Minnesota has gone without any tornadoes this year as cool weather has made twisters scarce throughout the United States.
But memories of last year -- when Minnesota had a record 74 tornadoes and Siren, Wis., was ravaged by a large one that killed three people -- were still fresh as Severe Weather Awareness Week began Monday.
The United States has recorded only about 60 tornadoes this year, compared with a normal 200. No deaths have been reported, making this the latest the country has gone without a tornado death since record keeping began in 1950.
April, May and June are the main tornado months in Minnesota, but they sometimes occur as early as March and as late as October.
The annual statewide tornado drill in Minnesota is scheduled for 1:45 p.m. Thursday.
By this date four years ago, Minnesota had already recorded 21 tornadoes in a massive outbreak that struck the Comfrey-St. Peter area March 29, 1998, killing two people, damaging every building at Gustavus Adolphus College in St. Peter and nearly every structure in Comfrey.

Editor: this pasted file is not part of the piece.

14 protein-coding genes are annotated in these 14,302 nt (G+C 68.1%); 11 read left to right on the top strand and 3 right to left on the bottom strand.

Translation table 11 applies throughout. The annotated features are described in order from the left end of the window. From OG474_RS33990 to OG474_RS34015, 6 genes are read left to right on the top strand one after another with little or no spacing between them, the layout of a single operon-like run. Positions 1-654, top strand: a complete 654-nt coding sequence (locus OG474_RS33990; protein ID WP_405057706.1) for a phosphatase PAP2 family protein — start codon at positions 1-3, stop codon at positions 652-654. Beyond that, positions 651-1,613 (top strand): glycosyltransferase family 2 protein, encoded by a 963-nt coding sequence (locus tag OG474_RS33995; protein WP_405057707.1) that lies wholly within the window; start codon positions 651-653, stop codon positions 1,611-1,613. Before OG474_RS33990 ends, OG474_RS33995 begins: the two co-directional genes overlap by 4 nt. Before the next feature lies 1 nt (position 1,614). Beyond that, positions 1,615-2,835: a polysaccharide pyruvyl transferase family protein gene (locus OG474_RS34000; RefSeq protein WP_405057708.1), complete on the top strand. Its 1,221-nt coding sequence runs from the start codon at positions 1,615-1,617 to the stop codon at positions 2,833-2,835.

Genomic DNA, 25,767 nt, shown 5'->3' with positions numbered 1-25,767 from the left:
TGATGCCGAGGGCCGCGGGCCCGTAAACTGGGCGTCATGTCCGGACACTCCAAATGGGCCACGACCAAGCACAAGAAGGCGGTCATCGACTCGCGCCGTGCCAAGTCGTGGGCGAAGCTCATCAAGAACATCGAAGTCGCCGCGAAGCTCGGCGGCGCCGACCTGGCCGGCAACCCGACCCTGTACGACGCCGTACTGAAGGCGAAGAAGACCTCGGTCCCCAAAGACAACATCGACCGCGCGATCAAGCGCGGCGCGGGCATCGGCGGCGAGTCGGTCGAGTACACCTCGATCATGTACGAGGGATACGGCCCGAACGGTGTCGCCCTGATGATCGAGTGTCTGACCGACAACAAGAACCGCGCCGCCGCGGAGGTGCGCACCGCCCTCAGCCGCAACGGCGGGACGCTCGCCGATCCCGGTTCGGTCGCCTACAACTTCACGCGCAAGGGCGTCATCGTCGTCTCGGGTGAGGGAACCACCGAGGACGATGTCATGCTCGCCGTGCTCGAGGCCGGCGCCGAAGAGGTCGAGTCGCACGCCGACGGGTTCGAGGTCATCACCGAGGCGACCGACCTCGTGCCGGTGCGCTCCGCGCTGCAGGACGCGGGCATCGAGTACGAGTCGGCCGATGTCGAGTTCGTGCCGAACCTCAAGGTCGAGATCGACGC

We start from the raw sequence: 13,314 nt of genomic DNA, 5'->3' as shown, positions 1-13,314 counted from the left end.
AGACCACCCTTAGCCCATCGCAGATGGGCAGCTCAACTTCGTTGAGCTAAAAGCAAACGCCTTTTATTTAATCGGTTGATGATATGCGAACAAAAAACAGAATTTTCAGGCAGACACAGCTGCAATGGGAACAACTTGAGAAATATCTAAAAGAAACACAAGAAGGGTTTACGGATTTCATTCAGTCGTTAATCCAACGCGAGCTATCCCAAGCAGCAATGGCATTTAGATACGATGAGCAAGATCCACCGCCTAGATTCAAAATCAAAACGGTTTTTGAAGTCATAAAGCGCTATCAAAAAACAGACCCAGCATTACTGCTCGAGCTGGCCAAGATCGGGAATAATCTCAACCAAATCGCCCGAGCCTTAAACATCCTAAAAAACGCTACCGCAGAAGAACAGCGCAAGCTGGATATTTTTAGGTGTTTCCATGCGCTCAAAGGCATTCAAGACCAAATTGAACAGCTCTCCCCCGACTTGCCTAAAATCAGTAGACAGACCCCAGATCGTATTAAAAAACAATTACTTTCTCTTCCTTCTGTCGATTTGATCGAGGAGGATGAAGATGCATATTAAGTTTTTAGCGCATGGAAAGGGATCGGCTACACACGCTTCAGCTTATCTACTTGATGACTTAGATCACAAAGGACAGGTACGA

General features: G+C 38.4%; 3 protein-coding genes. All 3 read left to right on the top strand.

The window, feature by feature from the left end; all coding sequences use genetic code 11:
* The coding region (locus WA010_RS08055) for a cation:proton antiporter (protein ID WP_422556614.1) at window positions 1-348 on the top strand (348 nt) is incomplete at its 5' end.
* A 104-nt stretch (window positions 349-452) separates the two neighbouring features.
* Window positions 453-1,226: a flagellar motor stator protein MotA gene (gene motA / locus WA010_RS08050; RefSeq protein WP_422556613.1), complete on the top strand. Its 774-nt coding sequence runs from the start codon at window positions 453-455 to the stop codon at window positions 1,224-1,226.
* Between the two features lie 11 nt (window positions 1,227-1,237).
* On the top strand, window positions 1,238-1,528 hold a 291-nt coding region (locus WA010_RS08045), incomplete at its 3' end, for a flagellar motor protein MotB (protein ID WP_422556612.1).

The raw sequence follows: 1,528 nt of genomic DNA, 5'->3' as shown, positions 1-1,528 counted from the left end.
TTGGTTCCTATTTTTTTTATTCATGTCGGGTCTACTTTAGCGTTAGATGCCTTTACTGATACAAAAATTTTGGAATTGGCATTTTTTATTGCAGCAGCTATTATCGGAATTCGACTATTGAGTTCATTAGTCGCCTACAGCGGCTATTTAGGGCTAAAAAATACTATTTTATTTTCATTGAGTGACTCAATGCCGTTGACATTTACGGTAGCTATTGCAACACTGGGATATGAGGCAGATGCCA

As tornado forecasting and warning systems have improved over the years, fewer people are killed in the storms. All 10 of the deadliest tornadoes in U.S. history took place before 1954.
The deadliest tornado ever recorded anywhere killed about 1,300 people in Bangladesh on April 26, 1989.
In the United States, the deadliest recent tornado killed 44 people as it tore a 60-mile path though Oklahoma -- including Oklahoma City -- on May 3, 1999.
"It was very wide, very intense and in an extremely developed area," said Tom Grazulis, a meteorologist who runs the www.tornadoproject.com Web site. "It was raining automobiles. One dealership had 800 cars destroyed and some just fell from the sky like rain."
Television stations watched the tornado long before it reached Oklahoma City, and there was plenty of warning, said Grazulis, author of the new book "The Tornado: Nature's Ultimate Windstorm."
Many people think opening windows in a house will help protect the house in a tornado by somehow equalizing the pressure. The powerful winds of a tornado would flatten your house long before the pressure difference became important, Grazulis said.
It's often said the southwest corner of the basement is the best place to take shelter, but Grazulis said it's better to take cover under the stairwell or a heavy workbench.
On the Net:
The Tornado Project: http://www.tornadoproject.com
National Weather Service in Chanhassen http://www.crh.noaa.gov/mpx
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